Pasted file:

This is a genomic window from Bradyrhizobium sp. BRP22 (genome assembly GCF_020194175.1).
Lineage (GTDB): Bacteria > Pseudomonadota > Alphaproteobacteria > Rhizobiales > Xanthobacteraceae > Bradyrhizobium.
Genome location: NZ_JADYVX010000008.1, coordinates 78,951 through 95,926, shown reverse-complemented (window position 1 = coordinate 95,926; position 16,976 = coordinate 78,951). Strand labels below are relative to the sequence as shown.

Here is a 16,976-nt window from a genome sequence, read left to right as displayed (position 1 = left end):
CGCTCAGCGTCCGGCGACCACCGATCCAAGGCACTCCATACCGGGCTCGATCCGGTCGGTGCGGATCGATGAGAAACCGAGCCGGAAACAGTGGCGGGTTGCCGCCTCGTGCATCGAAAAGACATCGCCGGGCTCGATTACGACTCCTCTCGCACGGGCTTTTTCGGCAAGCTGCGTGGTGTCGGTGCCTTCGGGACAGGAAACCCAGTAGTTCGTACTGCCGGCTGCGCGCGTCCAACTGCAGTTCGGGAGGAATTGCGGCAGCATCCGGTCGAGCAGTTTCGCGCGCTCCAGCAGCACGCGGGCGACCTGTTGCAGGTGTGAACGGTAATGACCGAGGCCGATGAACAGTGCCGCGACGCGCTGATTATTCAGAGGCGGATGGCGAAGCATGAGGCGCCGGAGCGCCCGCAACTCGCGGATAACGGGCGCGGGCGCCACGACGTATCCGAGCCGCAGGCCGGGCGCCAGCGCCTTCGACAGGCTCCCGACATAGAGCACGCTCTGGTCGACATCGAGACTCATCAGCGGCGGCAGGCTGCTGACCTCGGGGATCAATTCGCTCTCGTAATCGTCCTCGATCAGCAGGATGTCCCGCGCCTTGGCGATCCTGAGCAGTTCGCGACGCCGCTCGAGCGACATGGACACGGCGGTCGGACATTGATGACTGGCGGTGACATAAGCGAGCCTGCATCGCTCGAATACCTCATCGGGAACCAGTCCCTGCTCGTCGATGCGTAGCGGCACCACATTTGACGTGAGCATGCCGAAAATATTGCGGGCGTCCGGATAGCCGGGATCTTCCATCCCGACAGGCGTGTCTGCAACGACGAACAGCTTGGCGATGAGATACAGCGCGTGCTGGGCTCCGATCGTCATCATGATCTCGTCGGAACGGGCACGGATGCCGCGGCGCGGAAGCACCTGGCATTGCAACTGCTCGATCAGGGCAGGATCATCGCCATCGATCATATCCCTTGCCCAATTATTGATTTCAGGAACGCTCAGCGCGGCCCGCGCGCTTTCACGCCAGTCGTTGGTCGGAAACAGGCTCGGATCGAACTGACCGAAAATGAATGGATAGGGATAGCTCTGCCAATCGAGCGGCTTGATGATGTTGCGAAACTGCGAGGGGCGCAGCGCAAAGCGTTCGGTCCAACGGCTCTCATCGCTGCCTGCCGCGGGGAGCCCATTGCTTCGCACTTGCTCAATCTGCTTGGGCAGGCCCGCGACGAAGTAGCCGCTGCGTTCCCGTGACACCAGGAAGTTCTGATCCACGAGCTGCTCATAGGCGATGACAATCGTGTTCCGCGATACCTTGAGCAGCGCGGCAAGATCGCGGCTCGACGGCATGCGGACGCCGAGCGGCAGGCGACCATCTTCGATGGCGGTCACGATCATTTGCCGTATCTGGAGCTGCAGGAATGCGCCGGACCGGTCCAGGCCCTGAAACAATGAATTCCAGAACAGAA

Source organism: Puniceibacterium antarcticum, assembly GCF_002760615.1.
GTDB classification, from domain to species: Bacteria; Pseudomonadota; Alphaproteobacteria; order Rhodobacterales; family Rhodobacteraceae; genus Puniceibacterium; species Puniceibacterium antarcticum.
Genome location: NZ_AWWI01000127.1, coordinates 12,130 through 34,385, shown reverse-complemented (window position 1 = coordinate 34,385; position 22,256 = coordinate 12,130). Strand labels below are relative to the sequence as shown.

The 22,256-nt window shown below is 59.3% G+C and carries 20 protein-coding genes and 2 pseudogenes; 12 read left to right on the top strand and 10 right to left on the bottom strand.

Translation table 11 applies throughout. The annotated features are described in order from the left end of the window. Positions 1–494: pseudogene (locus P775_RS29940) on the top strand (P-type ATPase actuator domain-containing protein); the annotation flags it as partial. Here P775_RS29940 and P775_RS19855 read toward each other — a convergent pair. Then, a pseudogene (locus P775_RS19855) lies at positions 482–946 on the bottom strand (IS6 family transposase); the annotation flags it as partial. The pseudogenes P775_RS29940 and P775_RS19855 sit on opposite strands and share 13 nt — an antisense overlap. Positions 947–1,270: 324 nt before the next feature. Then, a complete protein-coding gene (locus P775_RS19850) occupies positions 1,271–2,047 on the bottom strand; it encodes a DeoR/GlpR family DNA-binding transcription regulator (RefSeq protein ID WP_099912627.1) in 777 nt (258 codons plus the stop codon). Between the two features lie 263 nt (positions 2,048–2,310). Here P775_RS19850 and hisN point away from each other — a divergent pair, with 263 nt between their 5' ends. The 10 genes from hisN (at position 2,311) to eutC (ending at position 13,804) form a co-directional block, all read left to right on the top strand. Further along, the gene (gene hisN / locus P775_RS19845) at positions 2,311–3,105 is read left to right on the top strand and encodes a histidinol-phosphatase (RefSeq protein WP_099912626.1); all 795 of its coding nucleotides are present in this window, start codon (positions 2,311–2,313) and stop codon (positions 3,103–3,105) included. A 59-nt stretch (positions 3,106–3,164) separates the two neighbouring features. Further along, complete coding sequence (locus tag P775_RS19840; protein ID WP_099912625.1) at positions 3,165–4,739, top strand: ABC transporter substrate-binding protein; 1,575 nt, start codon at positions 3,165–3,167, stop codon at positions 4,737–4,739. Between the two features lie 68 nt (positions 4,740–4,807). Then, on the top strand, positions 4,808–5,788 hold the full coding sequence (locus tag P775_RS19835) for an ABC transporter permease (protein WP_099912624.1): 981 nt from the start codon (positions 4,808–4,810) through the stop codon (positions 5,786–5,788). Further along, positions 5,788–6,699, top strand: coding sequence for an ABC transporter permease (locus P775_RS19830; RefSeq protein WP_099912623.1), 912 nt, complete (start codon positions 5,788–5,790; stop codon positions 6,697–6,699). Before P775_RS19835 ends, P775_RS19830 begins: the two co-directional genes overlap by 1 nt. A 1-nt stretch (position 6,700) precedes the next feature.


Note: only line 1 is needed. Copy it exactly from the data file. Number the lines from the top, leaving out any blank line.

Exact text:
This is a genomic window from Bradyrhizobium sp. BRP22 (genome assembly GCF_020194175.1).